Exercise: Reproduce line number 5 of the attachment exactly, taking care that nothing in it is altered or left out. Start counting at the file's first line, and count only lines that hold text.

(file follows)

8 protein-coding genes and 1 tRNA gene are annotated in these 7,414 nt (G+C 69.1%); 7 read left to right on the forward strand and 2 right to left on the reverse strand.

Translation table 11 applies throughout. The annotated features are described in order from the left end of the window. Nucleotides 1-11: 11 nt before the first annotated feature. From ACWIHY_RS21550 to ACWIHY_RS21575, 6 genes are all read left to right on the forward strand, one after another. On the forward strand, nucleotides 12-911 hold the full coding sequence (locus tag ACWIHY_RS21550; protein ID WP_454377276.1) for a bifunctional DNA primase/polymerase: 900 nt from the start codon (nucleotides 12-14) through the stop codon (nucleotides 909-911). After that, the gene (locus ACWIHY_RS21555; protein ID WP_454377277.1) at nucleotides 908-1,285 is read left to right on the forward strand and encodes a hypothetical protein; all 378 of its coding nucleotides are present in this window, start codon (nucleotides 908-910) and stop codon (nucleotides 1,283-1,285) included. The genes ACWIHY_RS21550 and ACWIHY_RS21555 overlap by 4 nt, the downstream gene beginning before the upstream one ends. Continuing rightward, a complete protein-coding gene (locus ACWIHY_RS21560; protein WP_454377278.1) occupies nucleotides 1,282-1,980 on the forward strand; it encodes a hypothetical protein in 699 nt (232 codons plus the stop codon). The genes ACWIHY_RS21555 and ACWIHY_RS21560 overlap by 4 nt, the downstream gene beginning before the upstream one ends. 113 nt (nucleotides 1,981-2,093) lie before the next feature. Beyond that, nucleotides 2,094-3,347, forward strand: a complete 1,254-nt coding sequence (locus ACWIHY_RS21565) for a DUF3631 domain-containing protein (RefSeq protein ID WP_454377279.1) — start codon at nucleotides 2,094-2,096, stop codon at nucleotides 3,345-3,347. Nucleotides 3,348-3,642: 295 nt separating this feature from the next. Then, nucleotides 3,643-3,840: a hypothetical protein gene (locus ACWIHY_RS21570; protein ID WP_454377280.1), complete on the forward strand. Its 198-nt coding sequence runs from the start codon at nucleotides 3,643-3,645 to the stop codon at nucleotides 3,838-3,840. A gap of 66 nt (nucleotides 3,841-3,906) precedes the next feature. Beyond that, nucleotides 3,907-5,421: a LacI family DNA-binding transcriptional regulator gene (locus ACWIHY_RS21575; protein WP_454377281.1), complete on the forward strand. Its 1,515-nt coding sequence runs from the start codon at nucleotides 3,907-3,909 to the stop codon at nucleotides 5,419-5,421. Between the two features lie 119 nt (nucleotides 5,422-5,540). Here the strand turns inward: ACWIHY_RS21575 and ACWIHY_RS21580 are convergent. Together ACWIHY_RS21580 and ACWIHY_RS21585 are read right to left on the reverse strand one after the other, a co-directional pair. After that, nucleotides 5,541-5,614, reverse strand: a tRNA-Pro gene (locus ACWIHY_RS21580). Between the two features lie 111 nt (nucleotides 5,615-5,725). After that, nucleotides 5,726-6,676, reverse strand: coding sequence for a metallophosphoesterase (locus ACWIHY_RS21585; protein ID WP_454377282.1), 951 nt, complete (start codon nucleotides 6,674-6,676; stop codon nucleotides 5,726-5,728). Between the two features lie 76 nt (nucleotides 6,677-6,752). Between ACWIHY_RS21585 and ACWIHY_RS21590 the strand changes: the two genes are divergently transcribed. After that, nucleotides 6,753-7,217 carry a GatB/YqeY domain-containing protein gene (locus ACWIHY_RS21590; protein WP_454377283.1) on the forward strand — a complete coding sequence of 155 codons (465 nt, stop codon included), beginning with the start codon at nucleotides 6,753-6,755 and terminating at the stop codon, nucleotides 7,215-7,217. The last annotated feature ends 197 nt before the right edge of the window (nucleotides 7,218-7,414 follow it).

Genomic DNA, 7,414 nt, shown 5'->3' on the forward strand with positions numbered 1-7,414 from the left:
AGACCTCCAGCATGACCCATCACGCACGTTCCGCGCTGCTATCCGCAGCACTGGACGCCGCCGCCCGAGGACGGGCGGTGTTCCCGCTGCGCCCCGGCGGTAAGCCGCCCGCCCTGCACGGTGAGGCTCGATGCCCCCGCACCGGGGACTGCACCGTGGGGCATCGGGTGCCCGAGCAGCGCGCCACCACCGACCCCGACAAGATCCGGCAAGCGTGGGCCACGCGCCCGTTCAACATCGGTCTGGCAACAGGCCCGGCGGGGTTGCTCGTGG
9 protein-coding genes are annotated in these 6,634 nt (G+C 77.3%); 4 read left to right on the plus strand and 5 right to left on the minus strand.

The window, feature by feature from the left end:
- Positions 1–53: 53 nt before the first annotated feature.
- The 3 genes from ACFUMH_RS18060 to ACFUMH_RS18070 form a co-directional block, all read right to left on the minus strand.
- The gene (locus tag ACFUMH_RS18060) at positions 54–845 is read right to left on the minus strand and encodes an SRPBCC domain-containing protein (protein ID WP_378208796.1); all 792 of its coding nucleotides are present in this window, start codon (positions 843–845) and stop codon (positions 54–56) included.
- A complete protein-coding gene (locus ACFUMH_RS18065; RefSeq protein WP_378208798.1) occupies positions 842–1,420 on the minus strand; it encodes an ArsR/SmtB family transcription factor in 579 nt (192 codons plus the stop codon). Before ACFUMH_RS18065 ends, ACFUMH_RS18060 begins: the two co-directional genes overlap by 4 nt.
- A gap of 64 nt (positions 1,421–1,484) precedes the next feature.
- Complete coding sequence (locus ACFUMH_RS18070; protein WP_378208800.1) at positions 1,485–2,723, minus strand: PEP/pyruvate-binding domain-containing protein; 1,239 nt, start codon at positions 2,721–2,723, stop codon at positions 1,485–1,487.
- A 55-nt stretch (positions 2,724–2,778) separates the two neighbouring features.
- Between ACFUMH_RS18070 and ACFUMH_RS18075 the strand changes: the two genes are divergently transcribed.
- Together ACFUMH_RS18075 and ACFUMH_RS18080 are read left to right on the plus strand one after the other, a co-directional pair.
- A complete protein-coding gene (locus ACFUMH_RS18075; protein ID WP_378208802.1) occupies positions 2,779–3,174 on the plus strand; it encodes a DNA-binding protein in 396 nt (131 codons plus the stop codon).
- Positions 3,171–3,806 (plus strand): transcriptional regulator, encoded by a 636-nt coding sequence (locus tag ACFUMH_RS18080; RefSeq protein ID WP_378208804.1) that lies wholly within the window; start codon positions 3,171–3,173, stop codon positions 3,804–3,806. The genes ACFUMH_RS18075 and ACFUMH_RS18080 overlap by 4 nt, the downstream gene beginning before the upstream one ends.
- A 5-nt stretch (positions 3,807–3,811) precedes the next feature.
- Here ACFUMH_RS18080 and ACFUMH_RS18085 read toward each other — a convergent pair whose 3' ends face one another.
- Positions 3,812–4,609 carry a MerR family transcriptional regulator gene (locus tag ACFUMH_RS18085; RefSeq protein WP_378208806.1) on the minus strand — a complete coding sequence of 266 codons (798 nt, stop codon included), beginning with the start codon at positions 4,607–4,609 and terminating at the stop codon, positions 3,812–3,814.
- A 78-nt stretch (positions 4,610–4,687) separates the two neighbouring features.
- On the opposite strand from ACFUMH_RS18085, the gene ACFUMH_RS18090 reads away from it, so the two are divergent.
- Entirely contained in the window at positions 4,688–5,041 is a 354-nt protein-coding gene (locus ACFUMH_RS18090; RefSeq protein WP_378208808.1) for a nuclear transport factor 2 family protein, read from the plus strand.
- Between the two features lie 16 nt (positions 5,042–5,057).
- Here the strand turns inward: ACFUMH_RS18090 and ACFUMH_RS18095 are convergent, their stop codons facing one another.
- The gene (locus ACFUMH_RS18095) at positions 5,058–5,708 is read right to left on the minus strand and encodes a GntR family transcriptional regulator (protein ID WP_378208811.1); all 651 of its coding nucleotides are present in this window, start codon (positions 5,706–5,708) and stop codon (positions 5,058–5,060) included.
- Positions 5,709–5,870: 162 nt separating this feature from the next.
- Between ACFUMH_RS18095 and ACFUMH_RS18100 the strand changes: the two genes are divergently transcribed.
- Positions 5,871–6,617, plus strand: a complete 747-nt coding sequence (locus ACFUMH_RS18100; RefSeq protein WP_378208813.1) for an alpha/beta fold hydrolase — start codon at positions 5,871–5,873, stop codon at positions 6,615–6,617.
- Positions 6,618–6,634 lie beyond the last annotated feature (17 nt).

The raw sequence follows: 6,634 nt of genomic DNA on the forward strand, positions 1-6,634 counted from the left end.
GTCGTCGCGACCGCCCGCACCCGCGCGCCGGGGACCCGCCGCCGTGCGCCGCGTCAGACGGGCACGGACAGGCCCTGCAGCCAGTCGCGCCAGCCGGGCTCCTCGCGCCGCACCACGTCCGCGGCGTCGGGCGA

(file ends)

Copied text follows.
9 protein-coding genes are annotated in these 6,634 nt (G+C 77.3%); 4 read left to right on the plus strand and 5 right to left on the minus strand.